Learning Along the Way

With a budget of about $40,000 to put toward devices, Unlocking the Connection staff knew they would have to find other sources for supplying residents with computers. Crago notes that although donations of older computers were an option, many institutions destroy these computers’ hard drives when they get rid of them to comply with privacy requirements. Destroying hard drives may be an efficient, low-cost way to ensure that a hard drive is fully “scrubbed” of personal information, but doing so renders the computers useless.20

Austin Community College (ACC), which refreshes its computer labs biannually, donated 600 desktops, keyboards, and mice to Unlocking the Connection in 2015. Rather than destroy the hard drives, Unlocking the Connection staff devised a way to wipe the drives in accord with strict privacy standards, using a CD with free software and a USB stick. “We can refurbish as many at a time as we have USB sticks,” says Crago, stressing that this easy, low-budget process is not very time intensive. HACA refurbishes the computers and installs the Linux operating system and 32 gigabytes of educational content on each.21

Residents inevitably experience technical problems with their devices, but providing technical support can tax a housing agency’s resources, says Blanco. The program’s partnership with ACC has tackled this challenge as well. The college created a new internship focused on providing technical support for HACA residents. In addition to troubleshooting technical issues and meeting a need that HACA could not adequately address, the interns serve as role models for the residents, particularly youth, “who may have never even imagined that this is a job they can pursue,” says Blanco. “It opens up a whole new world of possibilities [for them].”22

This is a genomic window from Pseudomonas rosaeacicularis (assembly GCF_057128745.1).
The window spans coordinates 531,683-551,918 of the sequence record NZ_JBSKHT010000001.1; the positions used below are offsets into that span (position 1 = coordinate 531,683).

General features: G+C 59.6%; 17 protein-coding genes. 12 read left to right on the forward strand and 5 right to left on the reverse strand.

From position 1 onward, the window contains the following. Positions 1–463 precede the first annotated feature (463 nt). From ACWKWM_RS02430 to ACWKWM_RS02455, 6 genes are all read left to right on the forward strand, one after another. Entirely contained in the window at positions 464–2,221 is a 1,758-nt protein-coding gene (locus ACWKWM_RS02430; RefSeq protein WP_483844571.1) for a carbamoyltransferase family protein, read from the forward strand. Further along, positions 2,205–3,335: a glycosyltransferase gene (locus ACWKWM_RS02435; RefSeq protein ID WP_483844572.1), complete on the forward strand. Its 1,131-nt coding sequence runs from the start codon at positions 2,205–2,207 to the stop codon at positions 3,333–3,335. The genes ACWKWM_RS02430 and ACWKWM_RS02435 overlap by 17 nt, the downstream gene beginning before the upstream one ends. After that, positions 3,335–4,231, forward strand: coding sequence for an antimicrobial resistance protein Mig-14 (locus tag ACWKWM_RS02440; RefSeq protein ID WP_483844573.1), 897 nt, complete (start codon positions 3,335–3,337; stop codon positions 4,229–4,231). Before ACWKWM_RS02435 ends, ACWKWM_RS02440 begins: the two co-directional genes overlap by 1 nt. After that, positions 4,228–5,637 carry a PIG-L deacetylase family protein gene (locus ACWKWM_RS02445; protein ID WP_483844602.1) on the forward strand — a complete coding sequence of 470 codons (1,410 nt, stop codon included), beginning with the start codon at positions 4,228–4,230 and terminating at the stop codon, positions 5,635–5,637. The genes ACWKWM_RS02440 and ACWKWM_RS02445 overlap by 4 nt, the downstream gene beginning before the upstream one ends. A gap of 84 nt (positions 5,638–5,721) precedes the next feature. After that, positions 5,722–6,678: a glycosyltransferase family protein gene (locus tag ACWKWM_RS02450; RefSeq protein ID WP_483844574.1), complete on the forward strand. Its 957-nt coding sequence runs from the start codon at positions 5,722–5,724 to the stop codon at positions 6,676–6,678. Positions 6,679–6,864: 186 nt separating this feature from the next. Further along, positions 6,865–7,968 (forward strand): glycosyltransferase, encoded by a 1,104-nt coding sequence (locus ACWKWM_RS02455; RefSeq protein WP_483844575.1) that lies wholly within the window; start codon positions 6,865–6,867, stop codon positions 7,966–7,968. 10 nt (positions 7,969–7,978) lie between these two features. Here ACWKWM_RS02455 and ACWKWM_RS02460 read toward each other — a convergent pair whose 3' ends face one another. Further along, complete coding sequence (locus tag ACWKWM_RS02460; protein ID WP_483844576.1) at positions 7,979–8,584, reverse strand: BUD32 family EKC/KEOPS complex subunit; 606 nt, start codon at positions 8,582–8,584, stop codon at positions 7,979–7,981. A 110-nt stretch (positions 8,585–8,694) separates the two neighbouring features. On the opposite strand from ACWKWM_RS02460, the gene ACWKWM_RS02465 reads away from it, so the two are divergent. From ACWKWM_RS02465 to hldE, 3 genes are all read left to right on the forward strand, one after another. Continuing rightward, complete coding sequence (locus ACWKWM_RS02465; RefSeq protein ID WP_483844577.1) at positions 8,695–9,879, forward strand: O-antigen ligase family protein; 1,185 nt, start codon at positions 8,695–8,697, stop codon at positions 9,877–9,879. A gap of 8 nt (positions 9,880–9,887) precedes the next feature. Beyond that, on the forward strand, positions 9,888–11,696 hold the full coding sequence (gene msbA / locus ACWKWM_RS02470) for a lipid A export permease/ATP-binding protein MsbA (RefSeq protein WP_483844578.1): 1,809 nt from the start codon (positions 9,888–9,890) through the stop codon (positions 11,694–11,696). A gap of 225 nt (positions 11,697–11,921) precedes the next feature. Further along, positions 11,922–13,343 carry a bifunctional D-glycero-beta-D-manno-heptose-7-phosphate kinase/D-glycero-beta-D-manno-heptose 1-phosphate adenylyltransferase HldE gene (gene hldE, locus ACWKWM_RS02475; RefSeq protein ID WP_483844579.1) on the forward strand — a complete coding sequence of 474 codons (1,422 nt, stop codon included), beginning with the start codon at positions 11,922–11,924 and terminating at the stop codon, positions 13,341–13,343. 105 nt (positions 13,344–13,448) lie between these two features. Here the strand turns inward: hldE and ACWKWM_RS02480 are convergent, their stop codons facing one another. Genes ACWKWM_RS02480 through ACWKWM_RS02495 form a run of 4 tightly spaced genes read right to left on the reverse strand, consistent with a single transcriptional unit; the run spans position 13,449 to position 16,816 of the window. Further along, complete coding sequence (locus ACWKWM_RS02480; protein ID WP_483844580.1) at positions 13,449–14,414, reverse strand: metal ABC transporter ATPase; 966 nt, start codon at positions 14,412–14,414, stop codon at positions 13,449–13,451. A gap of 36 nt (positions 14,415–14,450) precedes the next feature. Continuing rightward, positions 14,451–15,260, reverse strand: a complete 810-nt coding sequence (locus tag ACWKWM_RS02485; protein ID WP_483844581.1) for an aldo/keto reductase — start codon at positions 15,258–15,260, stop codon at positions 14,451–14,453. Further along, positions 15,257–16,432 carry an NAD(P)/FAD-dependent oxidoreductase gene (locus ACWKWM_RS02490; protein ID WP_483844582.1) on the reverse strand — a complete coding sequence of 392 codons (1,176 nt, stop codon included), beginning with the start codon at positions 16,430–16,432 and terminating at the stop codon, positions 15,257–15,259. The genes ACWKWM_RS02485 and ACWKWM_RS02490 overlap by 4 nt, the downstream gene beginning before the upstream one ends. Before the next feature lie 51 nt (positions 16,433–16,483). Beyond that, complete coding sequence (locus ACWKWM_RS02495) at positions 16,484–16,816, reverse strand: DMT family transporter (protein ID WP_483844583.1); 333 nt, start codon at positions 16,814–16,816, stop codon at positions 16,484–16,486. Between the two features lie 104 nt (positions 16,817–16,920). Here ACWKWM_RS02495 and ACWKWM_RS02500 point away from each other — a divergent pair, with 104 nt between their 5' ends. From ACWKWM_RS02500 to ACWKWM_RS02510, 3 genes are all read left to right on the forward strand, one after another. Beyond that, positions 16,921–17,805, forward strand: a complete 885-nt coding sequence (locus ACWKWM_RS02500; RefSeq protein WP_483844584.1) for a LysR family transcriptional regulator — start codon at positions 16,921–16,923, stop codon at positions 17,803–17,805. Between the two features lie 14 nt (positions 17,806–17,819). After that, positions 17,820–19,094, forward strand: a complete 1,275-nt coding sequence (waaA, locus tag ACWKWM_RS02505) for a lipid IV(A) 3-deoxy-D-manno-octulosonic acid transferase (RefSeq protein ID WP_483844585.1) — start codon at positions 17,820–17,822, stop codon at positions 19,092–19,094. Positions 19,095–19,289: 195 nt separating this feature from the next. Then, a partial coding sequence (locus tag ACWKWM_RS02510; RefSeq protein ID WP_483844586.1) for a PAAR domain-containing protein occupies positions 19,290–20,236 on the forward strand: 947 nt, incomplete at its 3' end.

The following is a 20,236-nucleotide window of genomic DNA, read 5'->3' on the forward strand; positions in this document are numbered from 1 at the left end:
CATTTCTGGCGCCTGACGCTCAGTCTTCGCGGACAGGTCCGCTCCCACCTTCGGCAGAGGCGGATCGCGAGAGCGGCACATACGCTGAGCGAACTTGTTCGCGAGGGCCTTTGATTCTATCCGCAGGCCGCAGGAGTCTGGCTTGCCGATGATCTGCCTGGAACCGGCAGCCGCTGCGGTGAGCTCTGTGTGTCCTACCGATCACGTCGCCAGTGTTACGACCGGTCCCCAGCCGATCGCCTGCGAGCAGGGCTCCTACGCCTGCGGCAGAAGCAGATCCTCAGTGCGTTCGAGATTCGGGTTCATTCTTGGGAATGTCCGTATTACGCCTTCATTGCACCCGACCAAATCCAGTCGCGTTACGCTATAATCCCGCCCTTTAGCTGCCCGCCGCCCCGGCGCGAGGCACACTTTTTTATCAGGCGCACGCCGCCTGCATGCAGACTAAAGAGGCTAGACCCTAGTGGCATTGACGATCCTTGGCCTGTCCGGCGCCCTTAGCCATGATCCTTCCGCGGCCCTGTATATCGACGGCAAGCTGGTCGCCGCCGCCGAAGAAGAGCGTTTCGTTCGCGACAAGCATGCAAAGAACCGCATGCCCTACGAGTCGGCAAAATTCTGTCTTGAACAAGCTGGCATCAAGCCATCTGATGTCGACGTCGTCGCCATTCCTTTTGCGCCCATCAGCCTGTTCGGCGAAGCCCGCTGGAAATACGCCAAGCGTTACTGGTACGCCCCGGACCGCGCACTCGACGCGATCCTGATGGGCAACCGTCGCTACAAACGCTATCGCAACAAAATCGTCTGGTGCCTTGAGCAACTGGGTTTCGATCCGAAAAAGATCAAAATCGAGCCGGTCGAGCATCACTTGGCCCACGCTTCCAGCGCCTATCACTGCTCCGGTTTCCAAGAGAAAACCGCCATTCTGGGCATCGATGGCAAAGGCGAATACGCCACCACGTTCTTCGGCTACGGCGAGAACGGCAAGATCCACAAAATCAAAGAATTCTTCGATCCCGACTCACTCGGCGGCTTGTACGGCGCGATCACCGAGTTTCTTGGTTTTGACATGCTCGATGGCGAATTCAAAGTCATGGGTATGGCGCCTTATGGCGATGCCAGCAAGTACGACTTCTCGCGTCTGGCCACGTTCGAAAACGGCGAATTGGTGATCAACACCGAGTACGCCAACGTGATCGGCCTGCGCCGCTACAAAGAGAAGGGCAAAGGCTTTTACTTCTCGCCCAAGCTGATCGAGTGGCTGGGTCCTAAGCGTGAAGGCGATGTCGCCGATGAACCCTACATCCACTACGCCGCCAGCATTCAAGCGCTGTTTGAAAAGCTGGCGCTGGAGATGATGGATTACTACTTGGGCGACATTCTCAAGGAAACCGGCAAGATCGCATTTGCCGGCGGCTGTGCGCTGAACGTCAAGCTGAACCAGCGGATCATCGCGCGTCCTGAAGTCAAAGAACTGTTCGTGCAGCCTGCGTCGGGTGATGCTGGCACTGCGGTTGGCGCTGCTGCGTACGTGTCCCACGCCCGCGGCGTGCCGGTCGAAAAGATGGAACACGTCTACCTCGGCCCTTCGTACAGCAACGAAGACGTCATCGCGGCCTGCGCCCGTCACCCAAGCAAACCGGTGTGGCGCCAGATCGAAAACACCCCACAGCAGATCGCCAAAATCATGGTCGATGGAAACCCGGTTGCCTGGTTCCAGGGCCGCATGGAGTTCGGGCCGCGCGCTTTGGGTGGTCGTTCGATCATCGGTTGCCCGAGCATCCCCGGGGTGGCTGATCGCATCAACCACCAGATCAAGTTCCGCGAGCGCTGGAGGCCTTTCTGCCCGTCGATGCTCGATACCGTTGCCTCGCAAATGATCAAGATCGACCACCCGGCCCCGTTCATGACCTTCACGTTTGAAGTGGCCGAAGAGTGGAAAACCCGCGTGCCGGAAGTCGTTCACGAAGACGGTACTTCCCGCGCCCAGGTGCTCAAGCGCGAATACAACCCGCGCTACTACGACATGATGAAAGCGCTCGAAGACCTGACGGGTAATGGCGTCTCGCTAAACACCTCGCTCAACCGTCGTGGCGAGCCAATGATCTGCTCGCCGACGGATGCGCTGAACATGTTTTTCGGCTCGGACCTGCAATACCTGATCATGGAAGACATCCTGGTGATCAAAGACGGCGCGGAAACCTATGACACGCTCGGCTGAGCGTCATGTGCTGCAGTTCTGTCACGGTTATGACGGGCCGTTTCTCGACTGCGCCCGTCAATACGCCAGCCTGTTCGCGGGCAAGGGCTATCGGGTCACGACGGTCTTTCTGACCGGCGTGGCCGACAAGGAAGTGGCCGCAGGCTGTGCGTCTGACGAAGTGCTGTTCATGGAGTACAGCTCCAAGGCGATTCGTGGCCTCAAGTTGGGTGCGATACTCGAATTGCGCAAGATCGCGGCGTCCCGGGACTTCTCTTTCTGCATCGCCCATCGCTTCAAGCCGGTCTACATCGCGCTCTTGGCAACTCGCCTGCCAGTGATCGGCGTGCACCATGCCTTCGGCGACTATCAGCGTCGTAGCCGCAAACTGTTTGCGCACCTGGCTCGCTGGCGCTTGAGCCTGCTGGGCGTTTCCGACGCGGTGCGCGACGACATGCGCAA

Reaching large numbers of residents at each property is also a challenge. The first wave of participants often seeks out the program, says Crago, but the second and third waves of potential participants are harder to engage. Some of Unlocking the Connection’s partner organizations attempt to do so by going door to door, but families’ often hectic schedules, among other factors, can make such canvassing difficult. About 25 percent of parents, for example, are not home when the organizations do this face-to-face recruitment. Moreover, recruiting residents is not a one-size-fits-all task. “Every property, every neighborhood, every cul-de-sac has a slightly different culture and feel,” says Crago. As a result, at each property, service providers must develop different strategies for recruiting and retaining participants, for finding out where the “opinion leaders” live, and for earning potential participants’ trust. This tailored approach makes the difference between programming that succeeds and programming that fails to attract tenants.23

Trust between residents and HACA is another barrier that Unlocking the Connection has overcome. Residents express concerns about the degree to which HACA can and will monitor what they do on their computers. Although the organization does not monitor residents’ Internet use, Crago says that concerns about whether Internet use is related to the tenants’ lease agreement are among the most frequent questions that program staff receive.24